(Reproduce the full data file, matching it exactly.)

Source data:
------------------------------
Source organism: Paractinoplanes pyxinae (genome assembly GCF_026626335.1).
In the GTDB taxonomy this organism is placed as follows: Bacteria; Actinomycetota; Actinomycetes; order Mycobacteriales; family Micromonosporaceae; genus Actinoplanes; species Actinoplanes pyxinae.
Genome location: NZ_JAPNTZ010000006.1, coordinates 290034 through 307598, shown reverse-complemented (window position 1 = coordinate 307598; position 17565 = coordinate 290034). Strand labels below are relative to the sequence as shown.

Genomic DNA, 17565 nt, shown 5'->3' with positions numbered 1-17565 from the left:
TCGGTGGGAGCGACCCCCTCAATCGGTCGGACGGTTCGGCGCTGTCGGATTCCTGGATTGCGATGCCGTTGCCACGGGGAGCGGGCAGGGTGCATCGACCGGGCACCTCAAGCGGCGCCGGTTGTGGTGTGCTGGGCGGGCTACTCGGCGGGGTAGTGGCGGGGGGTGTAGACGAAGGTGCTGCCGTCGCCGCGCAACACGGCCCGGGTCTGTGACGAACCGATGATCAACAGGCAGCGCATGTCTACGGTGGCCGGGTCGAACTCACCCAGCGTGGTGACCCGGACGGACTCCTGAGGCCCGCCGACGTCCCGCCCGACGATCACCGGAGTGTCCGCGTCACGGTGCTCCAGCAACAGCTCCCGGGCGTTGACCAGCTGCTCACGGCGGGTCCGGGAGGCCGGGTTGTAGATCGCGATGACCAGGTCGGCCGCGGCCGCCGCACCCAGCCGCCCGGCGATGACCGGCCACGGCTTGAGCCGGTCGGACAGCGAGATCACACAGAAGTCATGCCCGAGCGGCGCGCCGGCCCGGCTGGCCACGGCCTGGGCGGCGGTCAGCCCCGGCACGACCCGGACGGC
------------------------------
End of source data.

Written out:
Source organism: Paractinoplanes pyxinae (genome assembly GCF_026626335.1).
In the GTDB taxonomy this organism is placed as follows: Bacteria; Actinomycetota; Actinomycetes; order Mycobacteriales; family Micromonosporaceae; genus Actinoplanes; species Actinoplanes pyxinae.
Genome location: NZ_JAPNTZ010000006.1, coordinates 290034 through 307598, shown reverse-complemented (window position 1 = coordinate 307598; position 17565 = coordinate 290034). Strand labels below are relative to the sequence as shown.

Genomic DNA, 17565 nt, shown 5'->3' with positions numbered 1-17565 from the left:
TCGGTGGGAGCGACCCCCTCAATCGGTCGGACGGTTCGGCGCTGTCGGATTCCTGGATTGCGATGCCGTTGCCACGGGGAGCGGGCAGGGTGCATCGACCGGGCACCTCAAGCGGCGCCGGTTGTGGTGTGCTGGGCGGGCTACTCGGCGGGGTAGTGGCGGGGGGTGTAGACGAAGGTGCTGCCGTCGCCGCGCAACACGGCCCGGGTCTGTGACGAACCGATGATCAACAGGCAGCGCATGTCTACGGTGGCCGGGTCGAACTCACCCAGCGTGGTGACCCGGACGGACTCCTGAGGCCCGCCGACGTCCCGCCCGACGATCACCGGAGTGTCCGCGTCACGGTGCTCCAGCAACAGCTCCCGGGCGTTGACCAGCTGCTCACGGCGGGTCCGGGAGGCCGGGTTGTAGATCGCGATGACCAGGTCGGCCGCGGCCGCCGCACCCAGCCGCCCGGCGATGACCGGCCACGGCTTGAGCCGGTCGGACAGCGAGATCACACAGAAGTCATGCCCGAGCGGCGCGCCGGCCCGGCTGGCCACGGCCTGGGCGGCGGTCAGCCCCGGCACGACCCGGACGGC